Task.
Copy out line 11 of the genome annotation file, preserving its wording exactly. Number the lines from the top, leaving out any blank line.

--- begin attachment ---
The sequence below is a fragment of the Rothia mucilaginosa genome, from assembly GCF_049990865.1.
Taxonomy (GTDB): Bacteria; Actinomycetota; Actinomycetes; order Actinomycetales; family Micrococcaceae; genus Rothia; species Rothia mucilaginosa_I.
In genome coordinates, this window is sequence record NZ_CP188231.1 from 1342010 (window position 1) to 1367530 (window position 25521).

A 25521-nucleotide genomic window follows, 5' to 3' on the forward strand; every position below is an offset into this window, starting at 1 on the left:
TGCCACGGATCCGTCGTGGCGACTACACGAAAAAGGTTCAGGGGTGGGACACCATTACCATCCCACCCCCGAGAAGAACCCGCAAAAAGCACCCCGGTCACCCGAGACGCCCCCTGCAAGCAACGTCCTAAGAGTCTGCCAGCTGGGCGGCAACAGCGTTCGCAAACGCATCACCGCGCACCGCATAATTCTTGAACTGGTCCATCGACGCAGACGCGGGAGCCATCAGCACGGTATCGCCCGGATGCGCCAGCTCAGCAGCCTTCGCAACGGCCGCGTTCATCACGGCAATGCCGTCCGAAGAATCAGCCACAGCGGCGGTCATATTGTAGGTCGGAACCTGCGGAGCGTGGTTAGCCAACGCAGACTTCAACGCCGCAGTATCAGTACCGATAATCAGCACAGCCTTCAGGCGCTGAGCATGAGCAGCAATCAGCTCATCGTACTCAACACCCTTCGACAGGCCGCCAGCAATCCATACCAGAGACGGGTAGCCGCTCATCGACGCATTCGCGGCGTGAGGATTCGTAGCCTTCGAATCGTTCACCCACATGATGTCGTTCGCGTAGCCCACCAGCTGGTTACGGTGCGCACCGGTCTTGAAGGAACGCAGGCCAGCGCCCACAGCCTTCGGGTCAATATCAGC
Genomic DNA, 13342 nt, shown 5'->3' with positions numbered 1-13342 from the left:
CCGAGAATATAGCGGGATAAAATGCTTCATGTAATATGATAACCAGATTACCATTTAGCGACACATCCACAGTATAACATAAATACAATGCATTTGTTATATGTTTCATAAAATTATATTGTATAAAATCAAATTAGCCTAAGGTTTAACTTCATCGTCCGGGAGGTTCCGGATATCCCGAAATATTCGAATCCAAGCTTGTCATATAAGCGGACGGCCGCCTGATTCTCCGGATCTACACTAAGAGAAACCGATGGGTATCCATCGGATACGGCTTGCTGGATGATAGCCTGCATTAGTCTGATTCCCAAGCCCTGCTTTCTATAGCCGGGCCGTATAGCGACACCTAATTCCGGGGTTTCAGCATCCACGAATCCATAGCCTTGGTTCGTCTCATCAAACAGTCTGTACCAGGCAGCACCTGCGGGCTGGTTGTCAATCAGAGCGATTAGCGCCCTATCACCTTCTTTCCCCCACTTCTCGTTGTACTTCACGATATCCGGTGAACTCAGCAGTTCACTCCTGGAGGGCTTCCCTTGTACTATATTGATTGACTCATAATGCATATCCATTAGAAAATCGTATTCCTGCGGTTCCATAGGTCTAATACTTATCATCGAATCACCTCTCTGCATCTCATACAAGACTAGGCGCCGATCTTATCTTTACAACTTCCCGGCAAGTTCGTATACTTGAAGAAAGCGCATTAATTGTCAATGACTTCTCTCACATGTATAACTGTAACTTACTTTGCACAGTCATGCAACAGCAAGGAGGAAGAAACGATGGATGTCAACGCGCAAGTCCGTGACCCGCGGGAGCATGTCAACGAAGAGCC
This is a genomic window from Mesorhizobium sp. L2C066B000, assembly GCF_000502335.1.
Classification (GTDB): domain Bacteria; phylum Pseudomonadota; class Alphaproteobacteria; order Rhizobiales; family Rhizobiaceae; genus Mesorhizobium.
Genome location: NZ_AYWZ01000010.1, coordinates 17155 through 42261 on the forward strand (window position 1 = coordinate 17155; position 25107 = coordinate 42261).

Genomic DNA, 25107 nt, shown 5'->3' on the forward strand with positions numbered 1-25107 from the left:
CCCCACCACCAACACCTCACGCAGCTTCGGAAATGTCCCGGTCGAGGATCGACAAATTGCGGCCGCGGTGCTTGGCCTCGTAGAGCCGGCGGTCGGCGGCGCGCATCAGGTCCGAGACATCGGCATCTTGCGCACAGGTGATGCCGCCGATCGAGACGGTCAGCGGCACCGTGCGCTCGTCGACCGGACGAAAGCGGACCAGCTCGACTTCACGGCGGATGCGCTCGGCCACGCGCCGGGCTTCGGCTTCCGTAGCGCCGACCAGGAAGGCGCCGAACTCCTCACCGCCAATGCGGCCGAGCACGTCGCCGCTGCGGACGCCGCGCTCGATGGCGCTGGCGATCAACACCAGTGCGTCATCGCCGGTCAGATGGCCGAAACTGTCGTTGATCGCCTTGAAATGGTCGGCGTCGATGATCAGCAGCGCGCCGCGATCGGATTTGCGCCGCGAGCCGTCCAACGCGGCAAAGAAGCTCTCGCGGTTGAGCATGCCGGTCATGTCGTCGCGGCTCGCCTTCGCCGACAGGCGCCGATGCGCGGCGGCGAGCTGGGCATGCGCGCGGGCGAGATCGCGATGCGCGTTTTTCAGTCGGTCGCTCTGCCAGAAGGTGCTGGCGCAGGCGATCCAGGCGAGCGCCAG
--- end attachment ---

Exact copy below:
Genomic DNA, 25107 nt, shown 5'->3' on the forward strand with positions numbered 1-25107 from the left: